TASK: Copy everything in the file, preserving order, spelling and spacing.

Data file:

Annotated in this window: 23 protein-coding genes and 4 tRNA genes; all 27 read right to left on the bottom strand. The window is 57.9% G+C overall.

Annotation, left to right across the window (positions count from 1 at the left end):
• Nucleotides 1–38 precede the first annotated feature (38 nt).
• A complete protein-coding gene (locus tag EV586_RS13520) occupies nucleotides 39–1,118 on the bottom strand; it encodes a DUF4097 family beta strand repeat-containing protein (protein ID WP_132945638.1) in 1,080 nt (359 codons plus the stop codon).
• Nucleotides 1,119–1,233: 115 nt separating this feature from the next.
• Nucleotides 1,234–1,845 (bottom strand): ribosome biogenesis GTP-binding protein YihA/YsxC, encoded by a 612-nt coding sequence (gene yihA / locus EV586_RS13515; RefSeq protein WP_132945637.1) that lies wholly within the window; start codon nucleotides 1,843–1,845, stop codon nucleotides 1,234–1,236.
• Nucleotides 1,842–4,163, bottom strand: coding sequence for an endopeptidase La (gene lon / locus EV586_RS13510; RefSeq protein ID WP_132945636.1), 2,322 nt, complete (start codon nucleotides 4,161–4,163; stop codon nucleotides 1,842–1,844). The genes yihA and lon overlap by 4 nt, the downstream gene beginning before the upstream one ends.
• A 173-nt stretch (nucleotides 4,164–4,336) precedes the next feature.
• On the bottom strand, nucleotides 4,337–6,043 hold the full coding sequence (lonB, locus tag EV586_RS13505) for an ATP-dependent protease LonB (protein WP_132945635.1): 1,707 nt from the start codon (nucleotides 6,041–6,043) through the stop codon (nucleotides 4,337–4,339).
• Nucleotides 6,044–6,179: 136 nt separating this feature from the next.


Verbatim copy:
Annotated in this window: 23 protein-coding genes and 4 tRNA genes; all 27 read right to left on the bottom strand. The window is 57.9% G+C overall.

Annotation, left to right across the window (positions count from 1 at the left end):
• Nucleotides 1–38 precede the first annotated feature (38 nt).
• A complete protein-coding gene (locus tag EV586_RS13520) occupies nucleotides 39–1,118 on the bottom strand; it encodes a DUF4097 family beta strand repeat-containing protein (protein ID WP_132945638.1) in 1,080 nt (359 codons plus the stop codon).
• Nucleotides 1,119–1,233: 115 nt separating this feature from the next.
• Nucleotides 1,234–1,845 (bottom strand): ribosome biogenesis GTP-binding protein YihA/YsxC, encoded by a 612-nt coding sequence (gene yihA / locus EV586_RS13515; RefSeq protein WP_132945637.1) that lies wholly within the window; start codon nucleotides 1,843–1,845, stop codon nucleotides 1,234–1,236.
• Nucleotides 1,842–4,163, bottom strand: coding sequence for an endopeptidase La (gene lon / locus EV586_RS13510; RefSeq protein ID WP_132945636.1), 2,322 nt, complete (start codon nucleotides 4,161–4,163; stop codon nucleotides 1,842–1,844). The genes yihA and lon overlap by 4 nt, the downstream gene beginning before the upstream one ends.
• A 173-nt stretch (nucleotides 4,164–4,336) precedes the next feature.
• On the bottom strand, nucleotides 4,337–6,043 hold the full coding sequence (lonB, locus tag EV586_RS13505) for an ATP-dependent protease LonB (protein WP_132945635.1): 1,707 nt from the start codon (nucleotides 6,041–6,043) through the stop codon (nucleotides 4,337–4,339).
• Nucleotides 6,044–6,179: 136 nt separating this feature from the next.